“Phyllis”, the “other” woman, a married woman who professed the Christian faith, received a letter which “George” wrote to express “alarm”. “George” apologized, asked her forgiveness and let her know that he was seeking reconciliation with “Anna”. He encouraged “Phyllis” to repent and seek forgiveness from her husband.

I sent the letter by registered mail. I also called “Phyllis” so she wouldn’t be surprised when she received the letter.

Later I updated “George” and “Anna”. During this call, I “stuck my foot in my mouth”. I inadvertently mentioned “Phyllis” by name. I apologized, but the call was over.

However, God was at work – even in my rash error.

“Phyllis” occasionally came into town on business. Somehow, “Anna” found out about “Phyllis’s” schedule.

“Anna” showed up at “Phyllis’s” hotel room, asking “Phyllis” to call “George” so “Anna” could hear the conversation. “Phyllis” agreed.

When “George” answered, “Phyllis” identified herself. “George” immediately replied, “What I had to tell you, I said in the letter. Goodbye.”

For Anna, this response confirmed—perhaps more than anything else—George’s repentance.

Soon “Anna” and “George” renewed their wedding vows in my office and took their vows as members of our church.

What a story!

Thank God !

But even in a world where transforming grace is present, sinful patterns can have profound effects.

Years and years later, early on a Saturday, “Anna” called me. “Could we meet?”

We met. Convinced that the beeps on their answering machine meant secret messages from another woman, “Anna” confronted “George”. He declared his innocence – and continued to do so in several other meetings.

Finally, I suggested we apply Numbers 5. When unresolved feelings of jealousy arose between a husband and wife, God advised them to go to the tabernacle. Taking earth from the floor of the tabernacle, the priest mixed it with water. Then the woman made a vow before God that she was innocent and drank the concoction. So innocent, nothing happened. If he was guilty, dramatic consequences would occur.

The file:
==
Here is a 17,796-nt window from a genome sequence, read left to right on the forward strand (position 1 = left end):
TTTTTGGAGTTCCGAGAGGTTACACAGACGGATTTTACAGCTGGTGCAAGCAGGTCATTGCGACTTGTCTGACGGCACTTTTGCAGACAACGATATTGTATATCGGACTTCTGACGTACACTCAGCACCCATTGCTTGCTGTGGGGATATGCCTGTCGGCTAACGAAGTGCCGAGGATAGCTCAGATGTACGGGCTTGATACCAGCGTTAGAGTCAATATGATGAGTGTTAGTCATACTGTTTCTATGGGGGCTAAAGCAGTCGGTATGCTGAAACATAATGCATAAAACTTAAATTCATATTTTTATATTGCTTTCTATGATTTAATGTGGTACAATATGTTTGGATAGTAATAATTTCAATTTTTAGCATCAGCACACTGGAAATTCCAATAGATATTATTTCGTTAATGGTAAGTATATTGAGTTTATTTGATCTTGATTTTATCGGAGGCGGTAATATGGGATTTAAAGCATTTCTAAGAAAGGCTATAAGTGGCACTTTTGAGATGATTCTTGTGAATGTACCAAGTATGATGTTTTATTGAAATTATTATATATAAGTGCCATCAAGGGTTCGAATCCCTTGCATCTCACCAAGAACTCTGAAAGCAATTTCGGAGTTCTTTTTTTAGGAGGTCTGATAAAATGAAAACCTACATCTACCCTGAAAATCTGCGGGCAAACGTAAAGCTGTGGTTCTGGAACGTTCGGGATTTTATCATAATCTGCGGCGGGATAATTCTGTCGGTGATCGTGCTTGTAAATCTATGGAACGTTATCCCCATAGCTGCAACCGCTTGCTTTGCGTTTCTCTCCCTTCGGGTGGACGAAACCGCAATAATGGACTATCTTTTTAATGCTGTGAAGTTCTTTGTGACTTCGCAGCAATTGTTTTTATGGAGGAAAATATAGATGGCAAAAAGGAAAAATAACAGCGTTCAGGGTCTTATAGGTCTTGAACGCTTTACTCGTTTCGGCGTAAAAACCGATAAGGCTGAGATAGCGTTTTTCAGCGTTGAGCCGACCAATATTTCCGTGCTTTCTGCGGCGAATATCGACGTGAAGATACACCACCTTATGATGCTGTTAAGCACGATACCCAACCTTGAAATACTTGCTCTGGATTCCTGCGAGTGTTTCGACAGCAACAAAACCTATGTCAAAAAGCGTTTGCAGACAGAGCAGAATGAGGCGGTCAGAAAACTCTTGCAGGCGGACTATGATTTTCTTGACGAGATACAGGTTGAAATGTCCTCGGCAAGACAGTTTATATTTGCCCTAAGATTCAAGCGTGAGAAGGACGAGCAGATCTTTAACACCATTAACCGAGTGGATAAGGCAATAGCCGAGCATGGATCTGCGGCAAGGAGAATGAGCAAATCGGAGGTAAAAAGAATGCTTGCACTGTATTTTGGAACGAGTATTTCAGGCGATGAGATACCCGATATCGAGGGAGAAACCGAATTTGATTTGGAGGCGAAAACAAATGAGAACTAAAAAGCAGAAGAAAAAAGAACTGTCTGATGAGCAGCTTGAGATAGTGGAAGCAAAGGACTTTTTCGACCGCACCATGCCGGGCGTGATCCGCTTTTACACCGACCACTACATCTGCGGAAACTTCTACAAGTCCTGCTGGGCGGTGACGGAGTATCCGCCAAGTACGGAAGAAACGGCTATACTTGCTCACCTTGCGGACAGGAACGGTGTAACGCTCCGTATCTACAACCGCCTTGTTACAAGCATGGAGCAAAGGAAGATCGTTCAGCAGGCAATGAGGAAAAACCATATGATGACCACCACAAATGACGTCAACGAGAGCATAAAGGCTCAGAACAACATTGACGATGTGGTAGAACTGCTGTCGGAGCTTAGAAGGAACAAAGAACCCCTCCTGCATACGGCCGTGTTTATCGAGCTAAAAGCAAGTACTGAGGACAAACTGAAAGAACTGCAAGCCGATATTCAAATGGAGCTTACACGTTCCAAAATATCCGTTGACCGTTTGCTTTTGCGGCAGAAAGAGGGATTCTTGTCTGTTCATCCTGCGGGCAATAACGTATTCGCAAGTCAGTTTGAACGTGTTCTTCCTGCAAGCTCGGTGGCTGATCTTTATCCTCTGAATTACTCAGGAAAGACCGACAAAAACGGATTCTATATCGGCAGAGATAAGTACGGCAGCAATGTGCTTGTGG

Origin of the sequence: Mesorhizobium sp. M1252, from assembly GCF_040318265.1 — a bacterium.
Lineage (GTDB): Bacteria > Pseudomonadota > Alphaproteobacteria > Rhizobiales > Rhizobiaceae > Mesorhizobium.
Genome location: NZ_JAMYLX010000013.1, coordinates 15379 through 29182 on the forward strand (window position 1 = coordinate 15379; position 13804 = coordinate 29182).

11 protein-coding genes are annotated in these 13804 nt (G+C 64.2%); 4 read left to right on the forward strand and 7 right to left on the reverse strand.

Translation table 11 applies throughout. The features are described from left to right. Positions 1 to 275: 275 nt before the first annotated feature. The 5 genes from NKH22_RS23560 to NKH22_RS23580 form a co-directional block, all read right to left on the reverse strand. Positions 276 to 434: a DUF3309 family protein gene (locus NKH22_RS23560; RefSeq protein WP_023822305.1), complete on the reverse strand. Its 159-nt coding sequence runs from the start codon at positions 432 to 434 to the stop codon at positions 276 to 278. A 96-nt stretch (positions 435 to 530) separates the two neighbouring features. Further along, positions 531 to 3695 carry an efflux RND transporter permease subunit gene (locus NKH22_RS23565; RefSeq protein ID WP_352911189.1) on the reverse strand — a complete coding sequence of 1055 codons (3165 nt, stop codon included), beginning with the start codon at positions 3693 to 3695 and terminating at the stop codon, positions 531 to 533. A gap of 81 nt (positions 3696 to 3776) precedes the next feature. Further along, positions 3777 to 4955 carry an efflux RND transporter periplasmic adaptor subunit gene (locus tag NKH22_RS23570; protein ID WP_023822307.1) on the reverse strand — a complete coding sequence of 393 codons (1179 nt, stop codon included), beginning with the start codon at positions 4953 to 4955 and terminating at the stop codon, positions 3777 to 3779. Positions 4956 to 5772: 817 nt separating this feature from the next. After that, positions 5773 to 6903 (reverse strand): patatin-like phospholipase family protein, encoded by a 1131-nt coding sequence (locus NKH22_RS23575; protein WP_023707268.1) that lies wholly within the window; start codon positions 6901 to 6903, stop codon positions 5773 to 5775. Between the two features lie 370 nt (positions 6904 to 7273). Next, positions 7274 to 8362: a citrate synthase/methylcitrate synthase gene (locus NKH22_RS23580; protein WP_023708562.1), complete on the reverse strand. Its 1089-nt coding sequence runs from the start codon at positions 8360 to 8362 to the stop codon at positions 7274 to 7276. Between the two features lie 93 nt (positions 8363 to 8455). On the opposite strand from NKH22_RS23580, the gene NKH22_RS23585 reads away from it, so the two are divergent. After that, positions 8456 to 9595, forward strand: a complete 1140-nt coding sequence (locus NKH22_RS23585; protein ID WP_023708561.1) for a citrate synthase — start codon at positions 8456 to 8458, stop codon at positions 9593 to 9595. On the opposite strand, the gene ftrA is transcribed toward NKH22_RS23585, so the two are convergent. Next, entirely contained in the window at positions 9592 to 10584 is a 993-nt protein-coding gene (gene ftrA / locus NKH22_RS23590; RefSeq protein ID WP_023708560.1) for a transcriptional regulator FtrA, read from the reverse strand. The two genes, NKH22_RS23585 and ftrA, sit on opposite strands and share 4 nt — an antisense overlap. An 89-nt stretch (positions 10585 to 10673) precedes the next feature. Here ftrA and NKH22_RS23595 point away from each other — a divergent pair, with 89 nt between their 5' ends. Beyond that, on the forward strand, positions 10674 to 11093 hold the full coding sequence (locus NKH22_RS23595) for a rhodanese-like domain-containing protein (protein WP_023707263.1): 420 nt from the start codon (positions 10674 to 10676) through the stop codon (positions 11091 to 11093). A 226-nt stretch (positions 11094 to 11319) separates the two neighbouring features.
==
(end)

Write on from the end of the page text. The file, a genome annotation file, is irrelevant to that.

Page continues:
I told them about another couple where the husband, although a brilliant man, abused his wife while drunk. As a result, after a careful process, our church leaders removed him from fellowship.

The woman also suspected him of having an affair. When confronted with possible adultery, he denied it. He made a wish number 5 – if he was guilty of adultery: “May God make it clear if I am guilty.”

Months later, a private investigator uncovered the truth about an ongoing case.

Yet the husband refused to repent. They divorced.

As “George”, “Anna” and I were discussing this story, “George” offered to make such a wish. “Anna” indignantly intervened: “No! You will destroy yourself.

Nevertheless, “George” declared his innocence in the name of the Father, the Son and the Holy Spirit.

We waited – days, weeks, months. Nothing happened.

Eventually, “Anna” found work as a senior manager in another city. She abandoned her marriage with “George”. We cried with him.

“George” later remarried and moved away.

More than a decade has passed.

Then somehow “George” learned that I was seeking support to become general pastor in Helena. He started supporting us.

Friend, today all church discipline is unusual. But according to Calvin, healthy churches practice:

  • insightful preaching of the Word of God,
  • proper observance of the sacraments of God, and
  • wise application of the truth/grace of God in church discipline.

Friend, invite God to be God.